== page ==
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Obviously you have options you can use for an outside stove. Deleting the stove hood and putting in an after market flush mount stove top inside like a couple folks here have done might work for you.
This is a great thread showing the flush Dickinson stovetop that some of us have done. Makes the counter area much more usable when the stove is not in use. ETI may do one for you if asked. There are also other options out there like the SMEV. The Dickinson is expensive, but is marine grade stainless steel, has electronic ignition and a fuel safety system that shuts the gas valve if a burner is left on without a flame.
www.escapeforum.org/forums/f8/new-stove-install-9375.html
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Old 09-15-2017, 08:24 AM   #7
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Just a thought, but don't forget potential resale value and turning away prospective buyers in the future. Between cooking outside and having a microwave to heat up leftovers and cook simple things inside in a pinch, we really don't plan to use our two-burner cook top, but we left it on our build sheet because its absence might be a deal-breaker for some future buyer down the road. Just something to think about....
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Old 09-15-2017, 10:56 AM   #8
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Cook inside with vents open and Maxx on Then again, I don't cook spaghetti 7 days a week. Will delete range hood next time. I have started to carry a butane portable stove so that I have options, unrelated to condensation.

My trailer has condensation issues if the driver imbibes copious quantities of liquid before hitting the hay. Normal cooking as above is not a big factor.
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Old 09-15-2017, 11:38 AM   #9
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I was going to delete the range hood but then I thought.. wait, if I am not cooking inside why do I care if the range hood is there

so far the inside stove has only been used for boiling water.. we have a camp chef ranger II stove for cooking, and the tub fits nicely in the rear storage area on our 19' .. I just need to get a smaller propane tank to lug around since we don't cook near the trailer either..
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Old 09-15-2017, 12:50 PM   #10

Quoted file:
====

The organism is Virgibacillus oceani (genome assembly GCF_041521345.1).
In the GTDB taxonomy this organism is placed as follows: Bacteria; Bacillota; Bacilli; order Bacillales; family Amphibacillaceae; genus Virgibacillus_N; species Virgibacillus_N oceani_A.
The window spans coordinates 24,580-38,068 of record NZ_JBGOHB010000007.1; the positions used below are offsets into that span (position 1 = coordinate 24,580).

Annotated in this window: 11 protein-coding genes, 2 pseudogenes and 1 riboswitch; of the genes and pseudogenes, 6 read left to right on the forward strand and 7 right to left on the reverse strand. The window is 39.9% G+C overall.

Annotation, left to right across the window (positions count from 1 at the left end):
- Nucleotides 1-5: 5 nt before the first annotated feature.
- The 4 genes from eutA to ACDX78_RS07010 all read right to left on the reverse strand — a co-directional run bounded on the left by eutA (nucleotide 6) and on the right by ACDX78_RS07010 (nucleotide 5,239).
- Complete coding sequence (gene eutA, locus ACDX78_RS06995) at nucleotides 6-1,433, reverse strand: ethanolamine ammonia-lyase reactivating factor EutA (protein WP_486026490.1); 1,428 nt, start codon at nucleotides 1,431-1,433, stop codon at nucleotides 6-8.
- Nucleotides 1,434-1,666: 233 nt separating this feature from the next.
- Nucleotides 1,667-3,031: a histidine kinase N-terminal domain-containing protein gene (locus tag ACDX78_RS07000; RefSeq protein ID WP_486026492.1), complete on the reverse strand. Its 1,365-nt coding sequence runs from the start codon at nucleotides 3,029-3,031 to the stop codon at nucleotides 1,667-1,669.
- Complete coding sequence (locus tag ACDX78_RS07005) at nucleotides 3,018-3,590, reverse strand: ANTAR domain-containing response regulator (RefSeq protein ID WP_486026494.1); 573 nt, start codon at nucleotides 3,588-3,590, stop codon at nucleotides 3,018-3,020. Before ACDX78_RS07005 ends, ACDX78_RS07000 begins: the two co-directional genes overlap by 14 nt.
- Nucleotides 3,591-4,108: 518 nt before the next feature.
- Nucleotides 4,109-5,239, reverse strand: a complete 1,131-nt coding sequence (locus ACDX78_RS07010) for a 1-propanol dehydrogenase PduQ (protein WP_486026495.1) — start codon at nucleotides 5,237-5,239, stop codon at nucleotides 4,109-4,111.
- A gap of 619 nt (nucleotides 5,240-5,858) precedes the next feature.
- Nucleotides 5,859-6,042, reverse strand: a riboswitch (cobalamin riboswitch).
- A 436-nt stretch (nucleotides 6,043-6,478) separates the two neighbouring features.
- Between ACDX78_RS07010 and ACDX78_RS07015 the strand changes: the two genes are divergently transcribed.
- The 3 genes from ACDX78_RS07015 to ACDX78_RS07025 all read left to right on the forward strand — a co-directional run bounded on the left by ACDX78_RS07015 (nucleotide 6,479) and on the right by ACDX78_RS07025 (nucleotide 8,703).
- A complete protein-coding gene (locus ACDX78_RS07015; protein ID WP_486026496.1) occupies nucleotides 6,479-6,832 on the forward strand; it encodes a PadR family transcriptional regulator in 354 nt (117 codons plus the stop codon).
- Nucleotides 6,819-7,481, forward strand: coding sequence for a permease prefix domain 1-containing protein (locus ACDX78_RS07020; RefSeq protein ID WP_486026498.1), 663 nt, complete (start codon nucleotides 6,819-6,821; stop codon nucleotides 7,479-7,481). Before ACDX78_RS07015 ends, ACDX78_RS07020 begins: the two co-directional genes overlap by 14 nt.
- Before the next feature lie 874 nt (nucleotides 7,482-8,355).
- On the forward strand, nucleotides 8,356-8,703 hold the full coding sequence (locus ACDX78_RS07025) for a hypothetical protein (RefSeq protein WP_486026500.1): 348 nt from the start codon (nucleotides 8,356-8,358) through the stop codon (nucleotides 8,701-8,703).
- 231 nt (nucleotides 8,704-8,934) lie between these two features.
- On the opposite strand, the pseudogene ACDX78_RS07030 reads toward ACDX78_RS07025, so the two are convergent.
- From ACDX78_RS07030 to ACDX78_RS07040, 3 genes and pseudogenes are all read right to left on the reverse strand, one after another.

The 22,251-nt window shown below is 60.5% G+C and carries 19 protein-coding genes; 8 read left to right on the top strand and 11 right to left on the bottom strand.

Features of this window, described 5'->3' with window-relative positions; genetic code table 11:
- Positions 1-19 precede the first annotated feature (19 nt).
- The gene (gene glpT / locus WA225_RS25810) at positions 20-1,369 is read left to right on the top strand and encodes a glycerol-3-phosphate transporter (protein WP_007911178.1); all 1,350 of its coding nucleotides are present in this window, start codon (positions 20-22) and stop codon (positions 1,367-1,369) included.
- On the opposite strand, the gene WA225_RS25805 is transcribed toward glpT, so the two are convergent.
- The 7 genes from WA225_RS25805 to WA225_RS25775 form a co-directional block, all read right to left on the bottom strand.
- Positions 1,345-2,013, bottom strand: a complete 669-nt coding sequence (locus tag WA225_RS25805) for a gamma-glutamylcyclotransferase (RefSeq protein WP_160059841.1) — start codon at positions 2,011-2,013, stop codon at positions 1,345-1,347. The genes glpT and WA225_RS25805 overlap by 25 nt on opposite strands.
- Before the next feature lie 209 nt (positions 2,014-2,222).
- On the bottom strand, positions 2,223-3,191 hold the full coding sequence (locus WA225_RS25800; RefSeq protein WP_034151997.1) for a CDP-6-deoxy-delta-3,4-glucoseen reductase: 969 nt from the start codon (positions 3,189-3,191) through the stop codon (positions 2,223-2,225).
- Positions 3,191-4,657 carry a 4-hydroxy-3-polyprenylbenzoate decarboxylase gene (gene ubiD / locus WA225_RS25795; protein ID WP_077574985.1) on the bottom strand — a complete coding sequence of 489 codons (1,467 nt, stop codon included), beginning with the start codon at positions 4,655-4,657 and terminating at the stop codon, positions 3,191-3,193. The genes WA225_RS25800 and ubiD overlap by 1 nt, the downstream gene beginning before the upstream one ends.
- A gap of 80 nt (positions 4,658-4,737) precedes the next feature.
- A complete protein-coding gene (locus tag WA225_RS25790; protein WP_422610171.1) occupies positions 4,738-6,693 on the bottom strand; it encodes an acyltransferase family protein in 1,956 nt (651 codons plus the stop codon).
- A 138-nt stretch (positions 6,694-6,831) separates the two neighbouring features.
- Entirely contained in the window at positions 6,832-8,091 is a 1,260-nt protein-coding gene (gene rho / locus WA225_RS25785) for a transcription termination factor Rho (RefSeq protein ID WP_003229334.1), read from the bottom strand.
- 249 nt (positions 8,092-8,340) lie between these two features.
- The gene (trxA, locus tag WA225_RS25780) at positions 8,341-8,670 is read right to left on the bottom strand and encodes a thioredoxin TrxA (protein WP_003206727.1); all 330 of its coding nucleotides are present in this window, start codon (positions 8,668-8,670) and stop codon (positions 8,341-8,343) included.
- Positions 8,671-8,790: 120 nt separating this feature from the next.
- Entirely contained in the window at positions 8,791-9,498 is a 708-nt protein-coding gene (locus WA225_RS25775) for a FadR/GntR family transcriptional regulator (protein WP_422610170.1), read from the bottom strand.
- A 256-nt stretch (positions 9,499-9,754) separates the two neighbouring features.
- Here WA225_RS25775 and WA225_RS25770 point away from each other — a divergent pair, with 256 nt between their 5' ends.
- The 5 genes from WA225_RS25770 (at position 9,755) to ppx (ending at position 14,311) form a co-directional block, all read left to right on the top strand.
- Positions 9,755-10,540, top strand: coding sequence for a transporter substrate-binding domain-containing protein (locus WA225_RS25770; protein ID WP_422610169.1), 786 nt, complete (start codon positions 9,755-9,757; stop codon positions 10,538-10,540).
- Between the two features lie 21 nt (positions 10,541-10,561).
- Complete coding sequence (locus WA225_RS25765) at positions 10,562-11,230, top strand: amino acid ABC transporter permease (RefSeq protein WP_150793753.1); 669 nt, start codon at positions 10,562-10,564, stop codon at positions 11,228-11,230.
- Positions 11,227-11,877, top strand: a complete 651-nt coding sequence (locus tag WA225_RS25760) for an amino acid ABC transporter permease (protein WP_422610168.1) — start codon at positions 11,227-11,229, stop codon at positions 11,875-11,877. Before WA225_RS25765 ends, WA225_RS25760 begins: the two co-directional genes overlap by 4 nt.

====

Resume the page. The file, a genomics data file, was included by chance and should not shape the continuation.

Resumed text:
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i get condensation issues when its cold outside and I'm sleeping in the trailer weather i cook or not. Unless i stop breathing i think that issue will continue. Hoping the new trailer with better windows will improve that issue but i usually just crack a window or use a dehumidifier if needed.
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Old 09-15-2017, 01:07 PM   #11
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I would never consider eliminating the range hood, unless you are certain you will never cook inside. Unless just boiling water, the steam from cooking contains lots of contaminants. I have had the benefit of removing lots of older range hoods in homes, and both them and the vent pipe are usually coated with a layer of grimy grease. This same stuff would be produced from any stove. I certainly would not want this air being drawn across the ceiling of the trailer, with this residue collecting on the surface of it or on the fan.

And this is from someone who MUCH prefers cooking outside, though realizes that this is not always preferable.

Just one fella's opinion though.
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Old 09-15-2017, 02:02 PM   #12
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Quote:
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And this is from someone who MUCH prefers cooking outside, though realizes that this is not always preferable.

Just one fella's opinion though.
What are you? A .....?
Just put an extra layer on.
With a wind protector hanging on one side of the awning, it's "cool" to wait for dinner to be ready. And it taste even better
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Old 09-15-2017, 02:17 PM   #13
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Like many we cook outdoors when possible. Roughly 9 months camping with the trailer, no grime on our cabinet bottoms without the vent, Deb wouldn't stand for it. Might depend on what kind of stuff you cook, or how clean you keep things. For most I guess the hood is required. Only you know your habits.